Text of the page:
During the New Kingdom (1570-1070 BC) the Giza plateau was a place that had lost some of its fabulous splendor. The pyramids of Khufu, Khafre and Menkaure were already about a thousand years old, the sand covered many of the buildings, the ruin took over others and in the vicinity wild animals abounded.
Some kings of the New Kingdom tried to restore shine to the area or felt a certain predilection. Prince Thutmose’s father, Amenhotep II, had erected during the first years of his reign a temple dedicated to the Great Sphinx.
It is not uncommon for the young prince to visit the construction often, he also liked to hunt and Giza was a good starting point.
On one of these hunting expeditions Prince Thutmose, while still a teenager, fell asleep in the shadow of the Great Sphinx. Then the young man had a dream in which the sphinx, as god Harmachis-Re-Atum, appeared to him promising that he would become king if he removed the sand that covered his body:
“The sand of the desert, now It covers me completely. I have been waiting for you to do what is in my heart, because I know very well that you are my son and protector ”.
As might be expected, the clean up operation was carried out promptly and the prince was indeed going to ascend to the throne as the fourth king by the name of Thutmose in the 18th Dynasty.
This story can be told thanks to the great stele that, as pharaoh, Thutmose IV (1419-1386 BC), raised between the legs of the Great Sphinx, in gratitude to Harmachis-Re-Atum.
Its inscription narrates the events and testifies to the devotion of the king. The document is known as the Dream Stele and is still preserved in the place where an Egyptian prince dreamed that he would become pharaoh.
The Dream Stela is a large slab of pink granite from Aswan (height: 360 cm; width: 218 cm; thickness: 70cm), with inscriptions and on the top there are representations of the king offering libations to the Great Sphinx.
The stela itself indicates that it was placed in its place during the first year of the reign of Thutmose IV, approx, 1419 BC.
In addition to literary interest, the Dream Stele may have political interpretations. The text seems to be propaganda in favor of the new king, so the legitimacy of the succession between Amenhotep II and Thutmose IV may not be entirely clear.
To this is added that it is the same sun god in the form of a Sphinx who intercedes for Thutmose to become pharaoh, showing a rise in the prominence of this divine entity to the detriment of Amun-Ra of Karnak and marking a very clear distance between the pharaoh and the almighty Theban clergy.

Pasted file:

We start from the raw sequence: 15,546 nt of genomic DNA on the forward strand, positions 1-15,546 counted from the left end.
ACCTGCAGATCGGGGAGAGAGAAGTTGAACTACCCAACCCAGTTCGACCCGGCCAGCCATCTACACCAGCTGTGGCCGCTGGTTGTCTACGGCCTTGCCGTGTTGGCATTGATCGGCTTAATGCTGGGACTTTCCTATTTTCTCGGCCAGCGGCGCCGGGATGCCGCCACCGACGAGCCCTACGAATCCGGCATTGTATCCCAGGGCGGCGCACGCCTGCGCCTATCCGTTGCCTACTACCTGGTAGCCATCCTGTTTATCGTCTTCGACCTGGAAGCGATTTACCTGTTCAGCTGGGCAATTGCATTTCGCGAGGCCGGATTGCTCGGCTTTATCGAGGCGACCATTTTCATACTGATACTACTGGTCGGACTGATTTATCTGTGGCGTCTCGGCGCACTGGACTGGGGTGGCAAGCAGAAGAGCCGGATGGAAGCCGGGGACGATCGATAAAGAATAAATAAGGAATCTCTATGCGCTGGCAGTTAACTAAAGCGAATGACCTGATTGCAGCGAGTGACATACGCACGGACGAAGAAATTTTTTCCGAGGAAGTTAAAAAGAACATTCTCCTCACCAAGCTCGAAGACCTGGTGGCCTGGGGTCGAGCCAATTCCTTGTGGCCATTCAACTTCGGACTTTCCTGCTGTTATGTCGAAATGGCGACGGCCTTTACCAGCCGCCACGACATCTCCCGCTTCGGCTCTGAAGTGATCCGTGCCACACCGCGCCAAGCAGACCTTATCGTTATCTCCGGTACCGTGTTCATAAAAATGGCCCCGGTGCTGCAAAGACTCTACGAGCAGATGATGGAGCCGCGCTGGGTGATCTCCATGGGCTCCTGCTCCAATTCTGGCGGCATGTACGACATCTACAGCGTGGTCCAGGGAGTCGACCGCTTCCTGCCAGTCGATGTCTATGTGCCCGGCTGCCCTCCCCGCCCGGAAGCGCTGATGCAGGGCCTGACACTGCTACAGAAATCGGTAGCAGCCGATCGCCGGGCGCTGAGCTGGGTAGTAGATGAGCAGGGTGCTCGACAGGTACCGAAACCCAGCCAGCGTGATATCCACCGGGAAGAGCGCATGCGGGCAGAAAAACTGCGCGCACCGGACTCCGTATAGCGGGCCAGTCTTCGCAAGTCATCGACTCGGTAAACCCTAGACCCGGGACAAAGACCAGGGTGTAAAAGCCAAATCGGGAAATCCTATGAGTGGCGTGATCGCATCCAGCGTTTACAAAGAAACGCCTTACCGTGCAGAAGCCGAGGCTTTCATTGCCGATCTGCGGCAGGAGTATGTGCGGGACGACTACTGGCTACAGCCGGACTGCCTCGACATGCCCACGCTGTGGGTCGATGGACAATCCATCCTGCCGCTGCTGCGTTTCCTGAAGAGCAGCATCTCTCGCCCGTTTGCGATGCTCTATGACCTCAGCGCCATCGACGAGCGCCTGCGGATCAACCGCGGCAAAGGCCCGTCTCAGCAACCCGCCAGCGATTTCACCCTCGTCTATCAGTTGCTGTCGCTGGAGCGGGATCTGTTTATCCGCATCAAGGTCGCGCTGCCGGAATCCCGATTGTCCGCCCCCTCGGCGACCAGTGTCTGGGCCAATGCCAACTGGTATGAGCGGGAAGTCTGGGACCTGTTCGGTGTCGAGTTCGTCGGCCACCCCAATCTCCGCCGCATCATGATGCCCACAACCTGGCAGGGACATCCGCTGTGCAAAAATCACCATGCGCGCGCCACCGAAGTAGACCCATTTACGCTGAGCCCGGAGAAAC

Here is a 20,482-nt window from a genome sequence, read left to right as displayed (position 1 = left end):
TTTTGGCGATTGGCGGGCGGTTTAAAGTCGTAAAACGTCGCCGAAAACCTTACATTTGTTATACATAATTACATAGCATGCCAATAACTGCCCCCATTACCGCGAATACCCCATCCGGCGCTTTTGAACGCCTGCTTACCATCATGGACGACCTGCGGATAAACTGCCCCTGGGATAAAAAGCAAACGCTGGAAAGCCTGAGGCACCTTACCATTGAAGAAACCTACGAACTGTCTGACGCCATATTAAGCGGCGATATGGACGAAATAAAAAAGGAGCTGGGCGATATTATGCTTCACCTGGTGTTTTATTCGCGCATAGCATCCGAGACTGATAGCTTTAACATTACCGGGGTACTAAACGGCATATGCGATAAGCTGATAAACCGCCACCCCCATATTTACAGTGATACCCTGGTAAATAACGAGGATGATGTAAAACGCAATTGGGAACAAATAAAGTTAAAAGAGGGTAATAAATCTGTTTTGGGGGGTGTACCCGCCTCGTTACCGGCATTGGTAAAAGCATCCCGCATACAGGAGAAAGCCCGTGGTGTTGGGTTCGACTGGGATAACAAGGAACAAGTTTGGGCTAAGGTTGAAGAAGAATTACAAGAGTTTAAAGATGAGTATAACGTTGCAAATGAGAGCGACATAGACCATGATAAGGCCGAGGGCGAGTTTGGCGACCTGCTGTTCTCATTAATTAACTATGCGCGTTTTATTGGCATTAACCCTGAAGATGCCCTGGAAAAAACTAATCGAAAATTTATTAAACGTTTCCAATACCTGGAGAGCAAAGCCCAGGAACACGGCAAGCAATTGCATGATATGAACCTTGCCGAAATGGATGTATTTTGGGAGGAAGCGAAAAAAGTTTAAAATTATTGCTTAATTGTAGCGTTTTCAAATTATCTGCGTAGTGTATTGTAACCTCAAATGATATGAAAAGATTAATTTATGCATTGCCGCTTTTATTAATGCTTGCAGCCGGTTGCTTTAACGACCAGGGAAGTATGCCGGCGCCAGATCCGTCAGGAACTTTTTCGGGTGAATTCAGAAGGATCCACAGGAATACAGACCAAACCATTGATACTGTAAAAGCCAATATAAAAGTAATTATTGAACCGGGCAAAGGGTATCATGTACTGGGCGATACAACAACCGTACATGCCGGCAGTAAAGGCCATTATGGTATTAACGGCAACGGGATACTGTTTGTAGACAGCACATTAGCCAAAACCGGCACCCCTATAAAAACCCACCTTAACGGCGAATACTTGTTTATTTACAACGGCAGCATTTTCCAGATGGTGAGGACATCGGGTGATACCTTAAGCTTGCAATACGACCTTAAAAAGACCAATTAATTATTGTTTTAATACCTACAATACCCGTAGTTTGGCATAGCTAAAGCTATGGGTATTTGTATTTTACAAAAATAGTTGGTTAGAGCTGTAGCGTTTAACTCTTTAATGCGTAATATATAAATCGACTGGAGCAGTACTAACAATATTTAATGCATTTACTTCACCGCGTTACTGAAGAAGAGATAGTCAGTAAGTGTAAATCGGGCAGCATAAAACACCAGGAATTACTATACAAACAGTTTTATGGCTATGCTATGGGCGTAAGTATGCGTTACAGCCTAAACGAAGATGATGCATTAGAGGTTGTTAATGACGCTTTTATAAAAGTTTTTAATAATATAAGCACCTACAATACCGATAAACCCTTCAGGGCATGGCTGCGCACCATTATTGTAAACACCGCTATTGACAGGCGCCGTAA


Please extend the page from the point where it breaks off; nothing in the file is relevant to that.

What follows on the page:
It is deducible that some of the foundations of the transformations that were to give rise to the Amarnian revolution and the supreme enhancement of Aten were already in the making.
The text of the Dream Stele reads like this:
“One of those days it came to pass that the King’s Son Thothmes came, coursing at the time of mid-day, and he rested in the shadow of this Great God. Sleep seized him at the hour when the sun was in its zenith, and he found the Majesty of this Revered God speaking with his own mouth, as a father speaks with his son, saying: ‘Behold thou me, my son, Thothmes. I am thy father, Hor-em-akhet-Kheperi-Ra-Atum; I will give to thee my Kingdom upon earth at the head of the living. Thou shalt wear the White Crown and the Red Crown upon the Throne of Geb, the Hereditary Prince. The land shall be thine, in its length and in its breath, that which the eye of the All-Lord shines upon. The food of the Two Lands shall be thine, the great tribute of all countries, the duration of a long period of years. My face is directed to you, my heart is to you; Thou shalt be to me the protector of my affairs, because I am ailing in all my limbs. The sands of the Sanctuary, upon which I am, have reached me; turn to me in order to do what I desire. I know that thou art my son, my protector; behold; I am with thee, I am thy leader.’
When he finished this speech, the King’s Son awoke, hearing this…, he understood the words of the God, and he put them in his heart. He said: ‘Come, let us hasten to our houses in the city; they shall protect the oblations for this God which we bring for him (or that we shall protect… and that we may bring): oxen… and all young vegetables; and we shall give praise to Wennefer… Khafra, the statue made for Atum-Hor-em-akhet…”
The rest of the text likely gave Thutmose’s response and an affirmation of the works carried out.